Here’s what we did with your feedback

Below are some of the projects we have recently consulted on and their outcomes.

We asked

In August 2021, Hamilton City Council underwent a wider representation review, following the decision in May 2021 to establish Maaori wards for the next two local government elections. We sought feedback over a six-week period on our initial proposal for wider representation arrangements. The review was done to ensure fair and effective representation for all Hamiltonians, in line with legislative requirements.

Our initial proposal was to:

  • Retain current general ward arrangement of six councillors elected in the East Ward, and six councillors elected in the West Ward.
  • Retain the mayor elected at-large.
  • Increase the total number of Councillors to 14.
  • Introduce one city-wide Maaori ward with two Maaori ward councillors.
  • Not introduce community boards.

You said

We received 451 submissions with a variety of views put forward.

  • 177 responses (39%) supported the initial proposal in its entirety.
  • 274 responses (61%) did not support the initial proposal in its entirety.
  • 12 people had their say at the Hearing and Engagement Committee meeting via zoom. 

The consultation asked submitters whether they supported the initial proposal or not, and why. There were four key components of the proposal, of which 3 out of 4 were supported by most of those who commented on them as below:

  1. Increase total number of Councillors to 14: Of the 296 who commented on this, 143 (48%) supported the proposed increase to 14 Councillors.
  2. Retain the current East/West general ward arrangements with 6 Councillors in each: Of the 175 who commented on this, 105 (60%) supported keeping the current East and West general wards.
  3. Introduce a city-wide Maaori ward with two Maaori ward Councillors: Of the 52 who commented on this, 41 (79%) supported a city-wide Maaori ward.
  4. No community boards: Of the 43 who commented on this, 27 respondents (63%) disagreed with the proposal and instead sought the introduction of community boards.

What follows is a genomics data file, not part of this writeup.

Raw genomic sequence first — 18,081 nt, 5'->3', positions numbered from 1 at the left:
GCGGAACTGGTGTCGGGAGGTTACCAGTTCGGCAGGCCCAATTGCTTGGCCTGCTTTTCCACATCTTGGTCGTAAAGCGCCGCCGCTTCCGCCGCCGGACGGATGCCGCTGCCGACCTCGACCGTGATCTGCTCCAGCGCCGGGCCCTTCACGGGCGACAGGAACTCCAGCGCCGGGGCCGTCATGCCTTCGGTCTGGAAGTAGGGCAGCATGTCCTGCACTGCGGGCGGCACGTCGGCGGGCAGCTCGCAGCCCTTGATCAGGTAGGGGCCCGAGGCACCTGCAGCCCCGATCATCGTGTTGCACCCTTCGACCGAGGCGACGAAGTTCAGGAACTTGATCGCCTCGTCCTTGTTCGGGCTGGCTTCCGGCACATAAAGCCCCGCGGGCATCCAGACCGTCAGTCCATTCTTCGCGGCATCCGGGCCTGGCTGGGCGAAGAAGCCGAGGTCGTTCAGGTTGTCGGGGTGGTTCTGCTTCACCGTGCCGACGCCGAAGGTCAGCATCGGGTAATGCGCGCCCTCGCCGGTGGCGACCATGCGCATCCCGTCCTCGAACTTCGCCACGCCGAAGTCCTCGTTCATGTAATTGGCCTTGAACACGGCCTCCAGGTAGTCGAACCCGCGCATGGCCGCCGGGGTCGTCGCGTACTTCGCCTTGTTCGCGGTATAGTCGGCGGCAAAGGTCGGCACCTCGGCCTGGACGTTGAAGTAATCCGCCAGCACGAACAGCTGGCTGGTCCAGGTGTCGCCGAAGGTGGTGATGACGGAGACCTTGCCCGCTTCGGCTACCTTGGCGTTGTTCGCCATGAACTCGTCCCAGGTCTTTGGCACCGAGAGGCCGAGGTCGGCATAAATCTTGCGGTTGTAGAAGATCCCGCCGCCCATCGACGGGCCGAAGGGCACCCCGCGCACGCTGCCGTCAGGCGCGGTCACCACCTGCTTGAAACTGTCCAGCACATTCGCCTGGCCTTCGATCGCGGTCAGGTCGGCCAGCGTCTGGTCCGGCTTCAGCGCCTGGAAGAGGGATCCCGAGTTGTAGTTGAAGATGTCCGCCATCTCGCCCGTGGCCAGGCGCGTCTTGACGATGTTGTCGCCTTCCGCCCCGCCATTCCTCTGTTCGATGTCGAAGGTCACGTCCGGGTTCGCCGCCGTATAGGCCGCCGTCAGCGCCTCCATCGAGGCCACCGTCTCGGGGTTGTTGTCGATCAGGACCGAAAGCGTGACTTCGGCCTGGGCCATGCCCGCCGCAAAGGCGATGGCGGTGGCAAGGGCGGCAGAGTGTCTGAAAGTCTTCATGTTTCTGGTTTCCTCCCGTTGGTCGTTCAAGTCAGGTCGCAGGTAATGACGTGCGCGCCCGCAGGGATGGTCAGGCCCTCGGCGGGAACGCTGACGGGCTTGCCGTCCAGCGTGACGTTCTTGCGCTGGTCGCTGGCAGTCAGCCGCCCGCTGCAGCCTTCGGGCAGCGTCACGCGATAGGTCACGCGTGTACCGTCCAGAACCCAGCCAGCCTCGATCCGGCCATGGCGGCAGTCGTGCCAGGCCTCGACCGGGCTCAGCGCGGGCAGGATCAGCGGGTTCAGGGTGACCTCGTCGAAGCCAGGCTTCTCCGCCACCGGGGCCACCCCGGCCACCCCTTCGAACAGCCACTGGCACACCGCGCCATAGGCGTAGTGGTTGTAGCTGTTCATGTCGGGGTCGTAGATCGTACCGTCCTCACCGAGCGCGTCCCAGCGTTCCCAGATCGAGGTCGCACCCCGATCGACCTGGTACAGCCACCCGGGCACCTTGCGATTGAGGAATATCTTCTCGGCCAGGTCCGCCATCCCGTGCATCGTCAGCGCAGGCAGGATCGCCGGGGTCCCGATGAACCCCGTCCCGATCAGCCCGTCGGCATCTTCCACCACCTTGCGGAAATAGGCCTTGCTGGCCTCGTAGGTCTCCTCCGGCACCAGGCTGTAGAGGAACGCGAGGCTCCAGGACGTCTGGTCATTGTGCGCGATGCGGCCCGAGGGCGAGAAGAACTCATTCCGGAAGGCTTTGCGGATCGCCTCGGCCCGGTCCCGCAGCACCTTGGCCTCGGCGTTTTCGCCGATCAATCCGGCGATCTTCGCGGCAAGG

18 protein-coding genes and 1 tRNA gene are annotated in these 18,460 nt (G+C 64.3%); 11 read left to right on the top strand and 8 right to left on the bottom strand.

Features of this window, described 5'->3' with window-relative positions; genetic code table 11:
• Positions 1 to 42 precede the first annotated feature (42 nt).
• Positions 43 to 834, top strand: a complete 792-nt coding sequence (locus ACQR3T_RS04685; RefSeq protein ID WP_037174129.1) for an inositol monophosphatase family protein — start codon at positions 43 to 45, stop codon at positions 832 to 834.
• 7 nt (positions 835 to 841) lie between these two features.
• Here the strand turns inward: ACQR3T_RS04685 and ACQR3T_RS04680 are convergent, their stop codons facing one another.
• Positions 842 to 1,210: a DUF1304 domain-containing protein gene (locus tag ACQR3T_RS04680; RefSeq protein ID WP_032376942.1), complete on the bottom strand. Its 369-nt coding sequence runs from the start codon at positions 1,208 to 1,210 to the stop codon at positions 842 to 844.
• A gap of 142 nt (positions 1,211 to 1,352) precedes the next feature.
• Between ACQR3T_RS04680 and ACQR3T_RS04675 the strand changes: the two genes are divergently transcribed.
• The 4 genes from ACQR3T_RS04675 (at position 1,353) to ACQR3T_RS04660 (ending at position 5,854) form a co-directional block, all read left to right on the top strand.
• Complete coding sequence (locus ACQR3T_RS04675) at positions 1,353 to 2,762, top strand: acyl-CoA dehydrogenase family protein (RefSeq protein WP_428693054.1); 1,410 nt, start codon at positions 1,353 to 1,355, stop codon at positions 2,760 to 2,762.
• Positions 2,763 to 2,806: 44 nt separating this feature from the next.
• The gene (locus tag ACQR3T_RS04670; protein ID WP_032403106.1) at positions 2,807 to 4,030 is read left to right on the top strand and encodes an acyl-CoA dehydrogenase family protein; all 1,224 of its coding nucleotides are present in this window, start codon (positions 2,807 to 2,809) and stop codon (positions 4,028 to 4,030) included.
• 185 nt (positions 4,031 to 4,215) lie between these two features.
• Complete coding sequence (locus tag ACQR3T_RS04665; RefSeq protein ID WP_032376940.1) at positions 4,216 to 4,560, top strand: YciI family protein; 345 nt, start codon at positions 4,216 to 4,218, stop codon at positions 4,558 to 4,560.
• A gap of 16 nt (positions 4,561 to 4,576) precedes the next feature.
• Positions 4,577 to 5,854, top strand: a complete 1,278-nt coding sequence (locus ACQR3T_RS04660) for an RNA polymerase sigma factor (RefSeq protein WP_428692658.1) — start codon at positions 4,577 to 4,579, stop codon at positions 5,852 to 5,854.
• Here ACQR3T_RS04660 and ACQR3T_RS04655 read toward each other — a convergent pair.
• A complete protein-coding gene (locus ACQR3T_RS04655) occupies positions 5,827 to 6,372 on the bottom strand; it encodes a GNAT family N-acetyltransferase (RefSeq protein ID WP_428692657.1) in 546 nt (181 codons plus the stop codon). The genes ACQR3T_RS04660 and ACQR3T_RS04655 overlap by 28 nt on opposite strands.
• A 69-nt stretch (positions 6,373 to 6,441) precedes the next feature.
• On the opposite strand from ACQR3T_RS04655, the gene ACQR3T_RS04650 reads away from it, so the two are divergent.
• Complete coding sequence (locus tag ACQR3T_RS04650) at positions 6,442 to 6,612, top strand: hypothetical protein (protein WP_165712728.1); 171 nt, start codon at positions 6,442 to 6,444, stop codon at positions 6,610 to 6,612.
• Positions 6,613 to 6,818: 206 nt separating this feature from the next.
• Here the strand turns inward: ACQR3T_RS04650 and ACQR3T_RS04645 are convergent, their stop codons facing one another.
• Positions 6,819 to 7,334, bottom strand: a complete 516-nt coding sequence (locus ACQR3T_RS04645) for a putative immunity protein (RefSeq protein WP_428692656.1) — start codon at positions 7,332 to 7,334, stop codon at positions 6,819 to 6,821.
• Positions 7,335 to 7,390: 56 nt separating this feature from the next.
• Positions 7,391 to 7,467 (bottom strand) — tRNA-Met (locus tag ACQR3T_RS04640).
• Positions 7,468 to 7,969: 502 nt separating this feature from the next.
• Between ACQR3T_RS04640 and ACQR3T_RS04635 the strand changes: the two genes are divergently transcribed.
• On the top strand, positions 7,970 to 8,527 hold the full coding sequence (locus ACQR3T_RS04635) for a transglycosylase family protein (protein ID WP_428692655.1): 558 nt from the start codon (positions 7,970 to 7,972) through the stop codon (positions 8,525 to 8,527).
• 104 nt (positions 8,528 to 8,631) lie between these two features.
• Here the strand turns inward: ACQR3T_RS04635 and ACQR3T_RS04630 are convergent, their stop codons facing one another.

Many comments (over a third) were on topics out of scope for this consultation, particularly in relation to Maaori wards - a decision which has already been made. This has tended to slightly skew the ratio of support/non-support of the proposal. Therefore, it is important to note that:

  • 99 comments from the 274 submissions that did not support the initial proposal said this was because they did not support the introduction of Maaori wards.
  • If the submissions rejecting the proposal on these grounds are disregarded as out of scope, the balance of submissions for and against the initial proposal is closer to 50/50.
  • Several submissions also referenced inadequate levels of Maaori representation in general. However, the number of Maaori ward seats is determined by population proportion set by legislation.

We did

On 11 November, Councillors considered the public submissions and voted to approve the initial proposal as the final proposal for representation arrangements, adding two city-wide Maaori ward seats to the otherwise unchanged Council table.

This decision was publicly notified on 17 November.

Appeals

The appeal period ran from 17 November to 17 December 2021.  

Appeals have been forwarded to the Local Government Commission who will now make a determination on the final representation arrangements for Hamilton City Council. The Commission will issue its determination no later than 11 April 2022.  

We asked

Hamilton City Council asked the community for feedback on two draft policies that would help guide decisions on permanent public artwork, memorials, and monuments.

The policies aim to provide clarity around what public art is, along with a better process for installing permanent artwork, monuments and memorials.

Council also proposed a panel to help review art proposals, along with a taskforce to help review and assess existing artwork that had caused significant upset.

You said

Those who gave feedback largely supported the policies, and the concept of a panel to help review future art proposals.

We did

The Permanent Public Art and Monument and Memorial Art policies were adopted by the Community Committee in November 2021.

This means future permanent public art proposals – including memorial ad monuments – will be reviewed under the new policies, which includes a specialised panel. The panel will be made up of Council staff, iwi and hapuu representation, and other art and construction specialists.

While a taskforce was also proposed to deal with existing permanent art causing significant upset, Council voted to remove it from the policies.

We asked

In May 2021, we conducted the annual survey that captures the community’s perception of safety in the central city and helps ensure the actions and activities occurring as part of our Central City Safety Strategy are still working or what areas need to be focused on.

You said

Over four weeks, we received 799 submissions. Some of the themes as to why people feel safe in our central city included crowds, security officers including the City Safe team and good lighting in certain parts of the central city. Some of the themes as to why people feel unsafe in our central city included the presence of homeless people, anti-social behaviour including fights, gatherings of youths loitering, intoxicated people and lack of road safety.

We did

The results were reported to the Community Committee meeting in August 2021 for their review and will be used to inform Council on priorities and activities to focus on improving safety in the central city for the next financial year.

We asked